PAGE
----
Register Staff Report
The Kentucky State Police are gearing up for the New Years Eve holiday, which is traditionally a time for festive events where people gather to ring in a new year.
Many of these celebrations include the consumption of alcohol, lending way to the potential for impaired drivers on Kentucky roadways, a KSP news released noted.
Since the Thanksgiving holiday, the KSP has been actively implementing a “Operation Holiday Lights” enforcement effort that includes nighttime seat-belt enforcement and impaired-driving crack downs, the release added.
Trooper Paul Blanton, KSP spokesperson, said the agency will utilize all resources available in an effort to reduce loss of life on Kentucky roadways.
“Kentucky is at the lowest number of highway fatalities since 1947,” says Blanton. “A part of that number is due to enforcement and education efforts about traffic safety. The other part is credited to the vigilance of motorists who wear seat belts, reduce their driving speed and utilize designated driver programs.”
As of Dec. 26, there have been 628 traffic deaths on Kentucky roadways. Although that number is by no means small, it represents 116 fewer traffic deaths than in 2012.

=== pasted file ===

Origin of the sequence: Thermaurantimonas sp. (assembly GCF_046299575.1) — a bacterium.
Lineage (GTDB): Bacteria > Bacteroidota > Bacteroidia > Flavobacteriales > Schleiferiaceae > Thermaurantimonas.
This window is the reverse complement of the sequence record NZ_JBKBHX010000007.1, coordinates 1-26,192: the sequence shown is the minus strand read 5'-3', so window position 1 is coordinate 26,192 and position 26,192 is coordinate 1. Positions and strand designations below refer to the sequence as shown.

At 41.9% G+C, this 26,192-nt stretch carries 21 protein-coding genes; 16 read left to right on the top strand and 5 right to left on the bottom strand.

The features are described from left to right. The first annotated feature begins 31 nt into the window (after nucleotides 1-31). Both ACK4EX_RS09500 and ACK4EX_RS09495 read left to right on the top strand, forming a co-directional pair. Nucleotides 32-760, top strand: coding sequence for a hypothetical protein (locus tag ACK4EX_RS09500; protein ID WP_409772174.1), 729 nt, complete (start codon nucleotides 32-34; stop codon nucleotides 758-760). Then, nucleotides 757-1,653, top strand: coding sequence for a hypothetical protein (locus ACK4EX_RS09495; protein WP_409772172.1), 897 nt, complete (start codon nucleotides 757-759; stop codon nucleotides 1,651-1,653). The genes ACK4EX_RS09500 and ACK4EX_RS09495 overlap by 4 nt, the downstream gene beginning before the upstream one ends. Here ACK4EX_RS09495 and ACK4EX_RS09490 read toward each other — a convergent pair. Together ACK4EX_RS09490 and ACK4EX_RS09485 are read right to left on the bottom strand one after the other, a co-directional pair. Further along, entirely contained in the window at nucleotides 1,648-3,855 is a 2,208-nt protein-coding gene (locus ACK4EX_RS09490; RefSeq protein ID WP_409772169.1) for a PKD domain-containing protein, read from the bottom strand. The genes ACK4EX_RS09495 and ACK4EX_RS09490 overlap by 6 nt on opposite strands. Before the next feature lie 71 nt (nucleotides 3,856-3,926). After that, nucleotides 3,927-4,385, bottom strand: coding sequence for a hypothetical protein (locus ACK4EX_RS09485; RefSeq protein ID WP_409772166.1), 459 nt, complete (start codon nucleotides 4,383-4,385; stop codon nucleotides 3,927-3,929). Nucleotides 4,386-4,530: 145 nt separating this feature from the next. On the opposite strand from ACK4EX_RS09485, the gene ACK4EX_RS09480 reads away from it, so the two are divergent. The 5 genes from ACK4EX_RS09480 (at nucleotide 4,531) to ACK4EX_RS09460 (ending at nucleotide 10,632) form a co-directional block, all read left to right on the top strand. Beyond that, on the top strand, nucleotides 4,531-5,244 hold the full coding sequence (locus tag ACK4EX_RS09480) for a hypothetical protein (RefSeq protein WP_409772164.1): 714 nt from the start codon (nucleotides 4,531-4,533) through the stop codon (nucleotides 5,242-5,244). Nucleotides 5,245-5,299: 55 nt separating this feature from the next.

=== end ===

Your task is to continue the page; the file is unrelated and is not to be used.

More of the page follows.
“We are asking motorists to ‘finish strong’ when it comes to their driving behavior,” Blanton said. “More drivers in Kentucky are making wise choices when it comes to traffic safety, and we encourage them to remain vigilant with these practices.”
Blanton urges friends and family members to take the keys away from anyone who consumes alcohol and arrange for them to be driven home.
“We know there are going to be holiday celebrations this time of year where alcohol will be consumed, so your best bet is to always designate a sober driver before the parties begin,” says Blanton.
The national New Years Eve holiday enforcement period begins 6 p.m. Monday and extends through 11:59 p.m. Wednesday.
“Make no mistake, our message is simple. If you are caught driving impaired, you will be arrested. We will be out in force to take drunk drivers off the road — and save lives that might otherwise be lost,” Blanton added.
KSP has established a toll-free number (1-800-222-5555) that citizens can call to report impaired or erratic drivers.